This can mean that people are struck off for basic mistakes and the implication is simple, even obvious, but crucial: online dating is built upon a highly discriminatory mode of communication, in which writing is much more than just a medium. Indeed, even spelling turns out to be a criterion of selection for users with a higher education, regardless of their degree, level, or academic discipline. It is also the only social criterion that is bluntly admitted as such. These two interviewees make it clear: “if someone can’t spell, there’s no chance!” (Yannick, 31, secondary school teacher). “If I see spelling mistakes, I’ll move on directly” (Élodie, 20, student; mother: secondary school teacher; father: engineering manager). 
Because writing is intimately but also unconsciously linked to social class, users have no problem with expressing their dislike, or even their contempt for bad spelling. Consider this interview:
"I’ve had conversations with people who were very different. A firefighter, who seemed very young but was actually about my own age. One who was in IT, I think. And then there was one who was in aeronautics and one who was in catering, an oenologist or something like that. So, between the fireman who was adorable but couldn’t spell, who spoke like a really young person, I just gave up […] We wrote quite a lot of emails to each other. The reason I finally gave up on him, I admit, was his language… he really wrote like someone in the first grade! [laughter]."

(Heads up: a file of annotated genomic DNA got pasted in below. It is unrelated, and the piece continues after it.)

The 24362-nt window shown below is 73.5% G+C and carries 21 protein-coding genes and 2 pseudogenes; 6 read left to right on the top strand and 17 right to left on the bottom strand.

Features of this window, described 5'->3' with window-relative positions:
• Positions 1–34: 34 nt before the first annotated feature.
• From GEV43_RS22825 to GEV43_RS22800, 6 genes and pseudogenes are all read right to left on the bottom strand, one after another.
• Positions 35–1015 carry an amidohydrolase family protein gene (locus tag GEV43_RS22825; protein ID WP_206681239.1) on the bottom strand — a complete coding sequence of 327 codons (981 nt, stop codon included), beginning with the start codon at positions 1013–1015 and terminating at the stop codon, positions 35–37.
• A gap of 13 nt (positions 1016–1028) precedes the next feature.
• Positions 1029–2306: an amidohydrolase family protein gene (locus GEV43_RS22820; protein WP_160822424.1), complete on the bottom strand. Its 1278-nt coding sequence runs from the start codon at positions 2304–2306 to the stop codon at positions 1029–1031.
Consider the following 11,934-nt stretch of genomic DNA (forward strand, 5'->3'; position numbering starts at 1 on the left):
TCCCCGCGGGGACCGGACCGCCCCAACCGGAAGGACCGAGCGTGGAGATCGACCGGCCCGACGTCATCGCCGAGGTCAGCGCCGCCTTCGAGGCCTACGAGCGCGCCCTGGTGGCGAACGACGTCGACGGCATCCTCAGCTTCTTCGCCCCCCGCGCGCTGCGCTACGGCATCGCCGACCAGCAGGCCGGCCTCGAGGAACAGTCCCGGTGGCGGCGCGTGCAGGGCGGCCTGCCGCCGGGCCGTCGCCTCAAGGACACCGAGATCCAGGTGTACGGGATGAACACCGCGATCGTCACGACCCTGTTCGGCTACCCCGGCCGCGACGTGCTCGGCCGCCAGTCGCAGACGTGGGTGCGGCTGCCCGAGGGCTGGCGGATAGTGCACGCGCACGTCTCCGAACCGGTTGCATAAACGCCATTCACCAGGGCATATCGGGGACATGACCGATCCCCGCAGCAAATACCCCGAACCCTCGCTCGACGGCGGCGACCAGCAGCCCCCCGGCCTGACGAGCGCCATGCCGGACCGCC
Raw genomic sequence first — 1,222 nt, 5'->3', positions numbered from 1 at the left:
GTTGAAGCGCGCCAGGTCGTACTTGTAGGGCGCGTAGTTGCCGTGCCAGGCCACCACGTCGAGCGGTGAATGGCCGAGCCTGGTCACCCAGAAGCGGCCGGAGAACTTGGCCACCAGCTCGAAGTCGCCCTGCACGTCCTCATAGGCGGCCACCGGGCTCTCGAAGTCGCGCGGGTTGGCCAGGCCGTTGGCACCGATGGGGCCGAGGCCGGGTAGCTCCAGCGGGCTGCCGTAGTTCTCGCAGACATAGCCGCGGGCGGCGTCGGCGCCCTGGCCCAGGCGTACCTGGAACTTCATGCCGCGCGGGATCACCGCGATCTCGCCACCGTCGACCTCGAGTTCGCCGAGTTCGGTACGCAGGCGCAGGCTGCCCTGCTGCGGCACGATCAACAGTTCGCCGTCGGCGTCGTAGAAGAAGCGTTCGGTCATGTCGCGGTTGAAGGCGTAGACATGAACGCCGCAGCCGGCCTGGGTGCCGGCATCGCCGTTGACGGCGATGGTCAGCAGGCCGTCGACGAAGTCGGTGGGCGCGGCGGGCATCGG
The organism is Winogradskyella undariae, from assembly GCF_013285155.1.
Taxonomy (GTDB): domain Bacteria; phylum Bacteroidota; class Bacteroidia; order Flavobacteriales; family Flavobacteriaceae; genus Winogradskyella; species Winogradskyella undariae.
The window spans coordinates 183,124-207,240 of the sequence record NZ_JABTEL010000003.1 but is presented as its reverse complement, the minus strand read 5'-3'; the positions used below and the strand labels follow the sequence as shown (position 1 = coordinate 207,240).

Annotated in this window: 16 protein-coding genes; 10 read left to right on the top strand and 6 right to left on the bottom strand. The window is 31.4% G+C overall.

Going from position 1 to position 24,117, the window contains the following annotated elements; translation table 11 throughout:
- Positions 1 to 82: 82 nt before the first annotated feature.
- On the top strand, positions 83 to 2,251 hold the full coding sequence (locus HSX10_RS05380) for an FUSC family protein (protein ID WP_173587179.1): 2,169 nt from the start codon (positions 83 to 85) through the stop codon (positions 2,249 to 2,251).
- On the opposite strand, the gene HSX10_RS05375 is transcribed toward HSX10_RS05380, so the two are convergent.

(Delphine, 32, social worker)
Condescending attitudes toward culturally underprivileged users are common. Judgments related to writing encompass the entire social hierarchy in values expressed by opposites: mature–immature, well educated–crude, serious–lazy, intelligent–stupid, refined–vulgar, and so on. 
Dating is often described as a “game,” because of its conventions and highly ritualised nature. Being able to play this game together, by the same rules, is crucial in the decision to take things to the next level: the face-to-face encounter. And, the more we understand about dating apps, the more it becomes clear that class is a deciding factor. 
 The New Laws of Love: Online Dating and the Privatization of Intimacy by Marie Bergström is published by Polity.